Woodside and Chevron Australian LNG Strikes Put 10% of World LNG Exports at Risk

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    Andrew Koval

    The Rebound in European and British natural gas prices continued this week with their biggest weekly gain since June. We saw surging UK and European p
    [See the full post at: Woodside and Chevron Australian LNG Strikes Put 10% of World LNG Exports at Risk]


    Thermal-coal prices would likely move sharply higher if a labor dispute disrupts Australia’s LNG exports and causes gas prices to spike, Citi analyst Paul McTaggart says in a note. “If Asian/European gas prices do spike to $20/mmbtu [million British thermal units]” on any lengthy supply disruption, “we’d expect NEWC6000 thermal coal to be in a range of $220-$260/ton given equivalent energy pricing and price regression,” says McTaggart. Newcastle coal, an industry benchmark, currently trades at around $140/metric ton. European gas is roughly $12/mmbtu.(; @RhiannonHoyle)


    Chevron LNG talks drag into Friday while unions say deal unlikely

    Talks between Chevron and labour unions in Australia are set to drag into Friday — keeping natural gas markets on edge — as unions said a deal to avert strikes is unlikely.

    Offshore Alliance, representing the workers, considers the package provided by Chevron underwhelming, and it’s very unlikely they will reach an agreement, according to a union representative who asked not to be identified in line with policy.

    Chevron said it will “continue to work through the bargaining process,” adding that strikes, initially expected earlier this week, were delayed until 1pm Perth time on Friday.

    Gas prices in Europe — which are still volatile after last year’s historic energy crisis — jumped as much as 6.4 per cent on the news. The continent’s benchmark contract surged 40 per cent at one point on fears of supply disruptions from Australia, highlighting Europe’s heavy dependence on LNG after the curtailment of Russian pipeline gas flows.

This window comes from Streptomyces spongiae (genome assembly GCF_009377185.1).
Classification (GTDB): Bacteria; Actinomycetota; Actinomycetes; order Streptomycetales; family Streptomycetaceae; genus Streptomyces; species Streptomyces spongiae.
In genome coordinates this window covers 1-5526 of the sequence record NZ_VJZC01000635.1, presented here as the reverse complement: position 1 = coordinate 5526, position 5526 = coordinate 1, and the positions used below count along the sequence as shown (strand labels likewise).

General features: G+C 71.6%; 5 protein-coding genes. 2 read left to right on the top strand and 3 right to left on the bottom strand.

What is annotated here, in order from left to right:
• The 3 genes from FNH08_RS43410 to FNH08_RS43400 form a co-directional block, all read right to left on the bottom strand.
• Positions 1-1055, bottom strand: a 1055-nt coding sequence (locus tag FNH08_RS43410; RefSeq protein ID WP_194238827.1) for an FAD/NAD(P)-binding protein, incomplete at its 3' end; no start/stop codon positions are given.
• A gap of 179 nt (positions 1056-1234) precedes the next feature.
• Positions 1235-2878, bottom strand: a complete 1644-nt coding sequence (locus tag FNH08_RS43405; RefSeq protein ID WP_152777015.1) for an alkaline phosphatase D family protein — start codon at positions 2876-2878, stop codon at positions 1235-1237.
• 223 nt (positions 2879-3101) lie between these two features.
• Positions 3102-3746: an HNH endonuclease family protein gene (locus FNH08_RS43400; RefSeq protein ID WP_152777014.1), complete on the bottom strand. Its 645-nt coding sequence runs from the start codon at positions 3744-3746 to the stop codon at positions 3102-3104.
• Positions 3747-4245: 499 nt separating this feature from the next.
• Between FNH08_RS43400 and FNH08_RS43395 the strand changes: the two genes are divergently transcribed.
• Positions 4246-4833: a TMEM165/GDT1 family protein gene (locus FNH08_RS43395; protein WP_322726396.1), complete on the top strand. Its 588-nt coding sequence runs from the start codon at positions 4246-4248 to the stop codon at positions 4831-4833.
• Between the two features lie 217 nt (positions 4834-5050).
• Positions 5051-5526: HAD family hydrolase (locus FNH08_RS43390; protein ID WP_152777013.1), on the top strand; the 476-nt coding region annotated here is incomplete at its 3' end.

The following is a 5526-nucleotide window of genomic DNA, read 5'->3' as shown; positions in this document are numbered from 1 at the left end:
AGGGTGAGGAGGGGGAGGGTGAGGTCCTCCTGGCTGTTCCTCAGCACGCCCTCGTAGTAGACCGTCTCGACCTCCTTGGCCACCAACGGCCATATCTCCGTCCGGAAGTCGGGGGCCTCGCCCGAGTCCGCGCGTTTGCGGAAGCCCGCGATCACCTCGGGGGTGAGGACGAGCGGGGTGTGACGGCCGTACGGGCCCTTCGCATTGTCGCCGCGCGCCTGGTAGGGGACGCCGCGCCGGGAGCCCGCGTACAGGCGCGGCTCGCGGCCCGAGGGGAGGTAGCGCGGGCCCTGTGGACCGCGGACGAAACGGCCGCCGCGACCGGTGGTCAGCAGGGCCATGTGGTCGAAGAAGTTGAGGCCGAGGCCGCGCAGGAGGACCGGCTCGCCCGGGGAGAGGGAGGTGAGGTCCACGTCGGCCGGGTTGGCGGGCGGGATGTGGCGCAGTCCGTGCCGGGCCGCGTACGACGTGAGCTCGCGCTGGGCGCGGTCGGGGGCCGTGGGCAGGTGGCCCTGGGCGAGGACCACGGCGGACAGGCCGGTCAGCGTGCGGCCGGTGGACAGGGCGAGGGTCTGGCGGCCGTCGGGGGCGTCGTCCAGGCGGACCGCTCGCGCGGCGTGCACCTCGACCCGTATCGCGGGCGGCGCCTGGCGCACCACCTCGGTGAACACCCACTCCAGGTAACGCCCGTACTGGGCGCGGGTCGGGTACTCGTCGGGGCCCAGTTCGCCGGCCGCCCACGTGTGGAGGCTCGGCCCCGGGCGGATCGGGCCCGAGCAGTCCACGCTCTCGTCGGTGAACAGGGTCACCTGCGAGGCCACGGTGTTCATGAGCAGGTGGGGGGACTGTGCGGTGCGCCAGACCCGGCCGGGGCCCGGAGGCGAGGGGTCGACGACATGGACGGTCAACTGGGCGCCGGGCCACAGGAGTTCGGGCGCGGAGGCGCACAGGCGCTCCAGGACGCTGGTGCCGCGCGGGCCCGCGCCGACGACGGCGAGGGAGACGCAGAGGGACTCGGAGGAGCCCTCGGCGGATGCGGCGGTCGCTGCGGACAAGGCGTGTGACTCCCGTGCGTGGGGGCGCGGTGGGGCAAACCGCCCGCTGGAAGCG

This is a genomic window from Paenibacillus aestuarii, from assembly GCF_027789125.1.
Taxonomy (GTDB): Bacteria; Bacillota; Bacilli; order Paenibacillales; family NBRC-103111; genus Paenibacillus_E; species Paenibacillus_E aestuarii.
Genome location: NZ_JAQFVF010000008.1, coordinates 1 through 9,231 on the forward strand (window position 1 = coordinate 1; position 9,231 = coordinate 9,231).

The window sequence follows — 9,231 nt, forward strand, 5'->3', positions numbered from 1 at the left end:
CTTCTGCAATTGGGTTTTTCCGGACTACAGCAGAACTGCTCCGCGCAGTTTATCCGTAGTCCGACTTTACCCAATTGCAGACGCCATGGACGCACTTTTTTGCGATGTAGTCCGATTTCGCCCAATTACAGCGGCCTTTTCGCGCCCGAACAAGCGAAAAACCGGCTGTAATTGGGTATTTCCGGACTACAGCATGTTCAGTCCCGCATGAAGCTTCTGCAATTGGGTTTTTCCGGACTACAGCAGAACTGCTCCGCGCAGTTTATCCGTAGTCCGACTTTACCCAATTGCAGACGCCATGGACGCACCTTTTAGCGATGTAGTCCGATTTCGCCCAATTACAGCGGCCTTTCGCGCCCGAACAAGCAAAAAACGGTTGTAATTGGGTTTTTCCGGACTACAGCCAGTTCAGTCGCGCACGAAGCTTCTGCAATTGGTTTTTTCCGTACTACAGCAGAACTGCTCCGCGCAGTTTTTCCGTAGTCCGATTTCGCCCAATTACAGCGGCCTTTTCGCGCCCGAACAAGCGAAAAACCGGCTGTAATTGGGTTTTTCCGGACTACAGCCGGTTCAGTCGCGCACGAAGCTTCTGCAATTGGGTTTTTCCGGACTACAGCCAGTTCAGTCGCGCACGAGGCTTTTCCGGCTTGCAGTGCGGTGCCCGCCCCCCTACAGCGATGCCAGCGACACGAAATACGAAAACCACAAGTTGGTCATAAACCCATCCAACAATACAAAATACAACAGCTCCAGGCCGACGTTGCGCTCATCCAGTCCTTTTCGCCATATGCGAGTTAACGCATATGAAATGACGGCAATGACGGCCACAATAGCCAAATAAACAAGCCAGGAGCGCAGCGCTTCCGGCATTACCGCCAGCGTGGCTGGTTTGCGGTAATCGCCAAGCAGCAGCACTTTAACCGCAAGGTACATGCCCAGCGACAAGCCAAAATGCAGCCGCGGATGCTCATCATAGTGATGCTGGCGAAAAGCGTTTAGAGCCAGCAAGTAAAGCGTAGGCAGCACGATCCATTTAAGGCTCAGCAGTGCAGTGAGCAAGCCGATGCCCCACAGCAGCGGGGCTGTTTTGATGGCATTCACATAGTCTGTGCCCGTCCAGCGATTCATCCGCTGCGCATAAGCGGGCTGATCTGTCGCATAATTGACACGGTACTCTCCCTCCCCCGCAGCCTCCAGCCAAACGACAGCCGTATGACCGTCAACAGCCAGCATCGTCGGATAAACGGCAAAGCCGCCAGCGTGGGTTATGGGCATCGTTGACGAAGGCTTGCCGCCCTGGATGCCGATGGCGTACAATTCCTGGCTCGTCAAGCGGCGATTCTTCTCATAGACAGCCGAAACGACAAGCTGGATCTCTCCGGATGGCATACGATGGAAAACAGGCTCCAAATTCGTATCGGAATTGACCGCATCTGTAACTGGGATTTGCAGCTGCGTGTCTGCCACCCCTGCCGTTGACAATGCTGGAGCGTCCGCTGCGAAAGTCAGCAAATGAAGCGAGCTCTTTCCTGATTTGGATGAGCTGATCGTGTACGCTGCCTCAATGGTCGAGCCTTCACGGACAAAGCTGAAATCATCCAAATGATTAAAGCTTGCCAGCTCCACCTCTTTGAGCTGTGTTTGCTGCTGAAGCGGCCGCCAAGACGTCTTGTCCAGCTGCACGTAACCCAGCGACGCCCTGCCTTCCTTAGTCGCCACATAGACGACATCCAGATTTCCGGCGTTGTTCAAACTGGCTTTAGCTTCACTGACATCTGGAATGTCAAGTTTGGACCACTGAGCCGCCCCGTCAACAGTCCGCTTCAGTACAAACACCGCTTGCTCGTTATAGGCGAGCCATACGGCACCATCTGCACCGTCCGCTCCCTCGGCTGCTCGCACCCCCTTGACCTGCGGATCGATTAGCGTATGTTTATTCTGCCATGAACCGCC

Full 24-hour strikes at Chevron’s Gorgon and Wheatstone plants, which together supplied about 7 per cent of the world’s liquefied natural gas last year, are still scheduled to run for two weeks from September 14 if no resolution is reached.

    Another exporter, Woodside Energy Group, reached a breakthrough with unions last month at its nearby North West Shelf LNG plant.

    Muted demand in Europe and Asia means the impact of walkouts could be limited initially, though any prolonged disruptions threaten to spark a bidding war between the two regions for cargoes in the peak winter season.

    Europe’s supply is already impacted by the extension of maintenance at major gas fields in top exporter Norway. Flows from the country, already at multi-year lows, dropped further on Thursday, also pushing prices higher earlier in the day.

    Dutch front-month futures, Europe’s gas benchmark, traded 4.7 per cent higher at €32.55 a megawatt-hour at 4.44pm in Amsterdam.

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